A forum with government and private sector representatives from around the region last week called for a Caribbean-wide effort to deal with U.S. banks “de-risking” and pulling out of doing business with cash transfer companies and other financial institutions around the region.
The process of de-risking for banks is meant to ensure financial institutions are not used to help launder money or finance terrorism, but the heightened regulations and higher costs associated with ensuring transactions aren’t used for nefarious purposes means many major banks have pulled out of offering services such as cash transfers.
Former Prime Minister of Barbados Owen Arthur said in a prepared speech at last week’s forum, “Unaddressed, the de-risking that is at the center of the correspondent banking issue could serve to de-link Caribbean economies from access to global finance.
“It can also increase the cost of access to such finance, or force economic agents in the region to resort to illicit means, further damaging the image of the region,” Mr. Arthur said. “It can also do untold damage to the financial sector in the Caribbean.”
The Cayman Islands experienced many of those consequences last year when the only two banks that offered services to cash transfer companies closed the accounts. First, Fidelity Bank closed the Western Union branches on the island, and then Jamaica National and MoneyGram lost their accounts with Cayman National Bank.
The banks cited higher costs to comply with international regulations and the possibility of losing their own access to the global financial system if they continued to offer services for cash transfers.
Western Union is back up and running through a new company, GraceKennedy Money Services, and a deal with Scotiabank to provide banking services. Western Union had to close up its operations for four months when Fidelity Group closed its branches in July.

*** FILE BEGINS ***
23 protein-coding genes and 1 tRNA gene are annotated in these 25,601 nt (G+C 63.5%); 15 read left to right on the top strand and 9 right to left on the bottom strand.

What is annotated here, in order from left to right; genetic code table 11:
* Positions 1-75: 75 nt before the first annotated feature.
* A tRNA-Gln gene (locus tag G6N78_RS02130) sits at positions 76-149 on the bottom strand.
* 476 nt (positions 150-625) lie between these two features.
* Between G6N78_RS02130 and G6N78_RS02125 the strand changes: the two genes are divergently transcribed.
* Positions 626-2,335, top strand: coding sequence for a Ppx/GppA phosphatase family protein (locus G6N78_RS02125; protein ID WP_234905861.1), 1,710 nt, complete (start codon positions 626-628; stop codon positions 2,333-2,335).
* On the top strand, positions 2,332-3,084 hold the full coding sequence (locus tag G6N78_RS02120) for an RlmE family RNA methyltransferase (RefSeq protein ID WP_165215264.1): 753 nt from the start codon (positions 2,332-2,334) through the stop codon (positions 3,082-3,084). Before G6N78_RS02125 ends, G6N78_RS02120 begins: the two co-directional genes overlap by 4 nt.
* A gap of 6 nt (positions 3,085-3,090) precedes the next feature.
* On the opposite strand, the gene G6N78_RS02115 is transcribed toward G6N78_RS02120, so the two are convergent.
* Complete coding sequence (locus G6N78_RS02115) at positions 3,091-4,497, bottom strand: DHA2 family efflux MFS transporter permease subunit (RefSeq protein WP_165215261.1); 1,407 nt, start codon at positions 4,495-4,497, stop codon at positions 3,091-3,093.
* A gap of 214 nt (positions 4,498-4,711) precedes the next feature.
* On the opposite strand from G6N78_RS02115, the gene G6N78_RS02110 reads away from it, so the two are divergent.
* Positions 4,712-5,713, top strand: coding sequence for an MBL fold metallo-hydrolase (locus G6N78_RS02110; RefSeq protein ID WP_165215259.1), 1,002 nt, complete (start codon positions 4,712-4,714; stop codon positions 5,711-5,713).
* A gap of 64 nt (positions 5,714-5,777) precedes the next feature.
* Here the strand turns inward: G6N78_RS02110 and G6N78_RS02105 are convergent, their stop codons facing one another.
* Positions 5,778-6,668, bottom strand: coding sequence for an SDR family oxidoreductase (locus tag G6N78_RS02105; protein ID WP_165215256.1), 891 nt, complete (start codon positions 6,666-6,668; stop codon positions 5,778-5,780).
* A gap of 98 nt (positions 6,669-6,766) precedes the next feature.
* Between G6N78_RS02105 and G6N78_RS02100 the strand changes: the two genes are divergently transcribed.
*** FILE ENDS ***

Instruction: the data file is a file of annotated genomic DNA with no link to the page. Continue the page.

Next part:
Cayman National Bank closed the accounts for JN Money Services, MoneyGram and the other remaining cash-transfer companies in Cayman, but they were able to stay open by accepting only U.S. cash, which was flown off island to be deposited. JN and its affiliates are now accepting Cayman dollars but still do not have a local bank account to convert local currency to U.S. cash, to then send it into the global financial system.
JN spokesman Gareth Manning said Tuesday that there was no update on the company’s negotiations with the Cayman Islands Monetary Authority to covert local currency to U.S. cash.
JN Money Services General Manager Leesa Kow, said in a recent press statement, “The reality is that money transfer companies and operators are more heavily regulated and scrutinized than banks although they adhere to the same regulations and rules as banks.”
In 2014, workers in Cayman sent almost US$180 million overseas to support their families; about $110 million of that went to Jamaica. Data for remittances from the past year is not yet available.
Many at last week’s forum called for governments across the Caribbean to coordinate their approaches to the international banking system and regulators.
Damien King, co-executive director of the Caribbean Policy Institute, said in a press statement, “What we have is many jurisdictions at many levels that overlap and are not consistent, and then international banks responding to that by setting up their own rules and decisions.” He said Caribbean governments need standards and uniform policies for banking and compliance.
Forum organizers said they invited Cayman Islands Financial Services Minister Wayne Panton, but he was unable to attend. Mr. Panton did not respond to requests for comment by press time Tuesday.